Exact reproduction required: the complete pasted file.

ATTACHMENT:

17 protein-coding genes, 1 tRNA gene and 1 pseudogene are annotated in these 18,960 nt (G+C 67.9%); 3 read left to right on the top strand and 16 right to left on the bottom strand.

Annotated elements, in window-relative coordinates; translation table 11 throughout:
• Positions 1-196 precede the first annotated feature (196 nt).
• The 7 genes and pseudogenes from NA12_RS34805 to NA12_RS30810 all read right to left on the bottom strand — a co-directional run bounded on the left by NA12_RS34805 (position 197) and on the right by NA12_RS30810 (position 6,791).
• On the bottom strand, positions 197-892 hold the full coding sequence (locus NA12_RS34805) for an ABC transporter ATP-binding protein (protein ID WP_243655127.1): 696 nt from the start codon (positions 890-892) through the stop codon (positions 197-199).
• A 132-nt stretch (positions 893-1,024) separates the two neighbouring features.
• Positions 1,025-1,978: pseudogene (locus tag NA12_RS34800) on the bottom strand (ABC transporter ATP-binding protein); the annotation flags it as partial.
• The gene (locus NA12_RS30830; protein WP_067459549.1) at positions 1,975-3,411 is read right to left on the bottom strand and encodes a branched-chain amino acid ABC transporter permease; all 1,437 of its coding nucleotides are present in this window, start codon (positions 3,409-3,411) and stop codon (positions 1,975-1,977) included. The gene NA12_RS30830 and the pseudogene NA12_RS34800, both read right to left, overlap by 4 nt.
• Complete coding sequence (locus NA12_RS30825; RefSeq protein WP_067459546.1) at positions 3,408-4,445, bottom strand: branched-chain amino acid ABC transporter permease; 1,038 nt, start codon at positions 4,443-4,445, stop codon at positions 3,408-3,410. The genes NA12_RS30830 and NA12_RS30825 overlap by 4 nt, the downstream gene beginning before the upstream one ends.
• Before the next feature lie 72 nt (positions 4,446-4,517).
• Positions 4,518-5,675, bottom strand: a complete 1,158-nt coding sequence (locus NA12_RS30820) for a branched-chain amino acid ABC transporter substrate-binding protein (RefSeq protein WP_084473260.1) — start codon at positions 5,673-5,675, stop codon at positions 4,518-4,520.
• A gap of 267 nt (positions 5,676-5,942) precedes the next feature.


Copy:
17 protein-coding genes, 1 tRNA gene and 1 pseudogene are annotated in these 18,960 nt (G+C 67.9%); 3 read left to right on the top strand and 16 right to left on the bottom strand.

Annotated elements, in window-relative coordinates; translation table 11 throughout:
• Positions 1-196 precede the first annotated feature (196 nt).
• The 7 genes and pseudogenes from NA12_RS34805 to NA12_RS30810 all read right to left on the bottom strand — a co-directional run bounded on the left by NA12_RS34805 (position 197) and on the right by NA12_RS30810 (position 6,791).
• On the bottom strand, positions 197-892 hold the full coding sequence (locus NA12_RS34805) for an ABC transporter ATP-binding protein (protein ID WP_243655127.1): 696 nt from the start codon (positions 890-892) through the stop codon (positions 197-199).
• A 132-nt stretch (positions 893-1,024) separates the two neighbouring features.
• Positions 1,025-1,978: pseudogene (locus tag NA12_RS34800) on the bottom strand (ABC transporter ATP-binding protein); the annotation flags it as partial.
• The gene (locus NA12_RS30830; protein WP_067459549.1) at positions 1,975-3,411 is read right to left on the bottom strand and encodes a branched-chain amino acid ABC transporter permease; all 1,437 of its coding nucleotides are present in this window, start codon (positions 3,409-3,411) and stop codon (positions 1,975-1,977) included. The gene NA12_RS30830 and the pseudogene NA12_RS34800, both read right to left, overlap by 4 nt.
• Complete coding sequence (locus NA12_RS30825; RefSeq protein WP_067459546.1) at positions 3,408-4,445, bottom strand: branched-chain amino acid ABC transporter permease; 1,038 nt, start codon at positions 4,443-4,445, stop codon at positions 3,408-3,410. The genes NA12_RS30830 and NA12_RS30825 overlap by 4 nt, the downstream gene beginning before the upstream one ends.
• Before the next feature lie 72 nt (positions 4,446-4,517).
• Positions 4,518-5,675, bottom strand: a complete 1,158-nt coding sequence (locus NA12_RS30820) for a branched-chain amino acid ABC transporter substrate-binding protein (RefSeq protein WP_084473260.1) — start codon at positions 5,673-5,675, stop codon at positions 4,518-4,520.
• A gap of 267 nt (positions 5,676-5,942) precedes the next feature.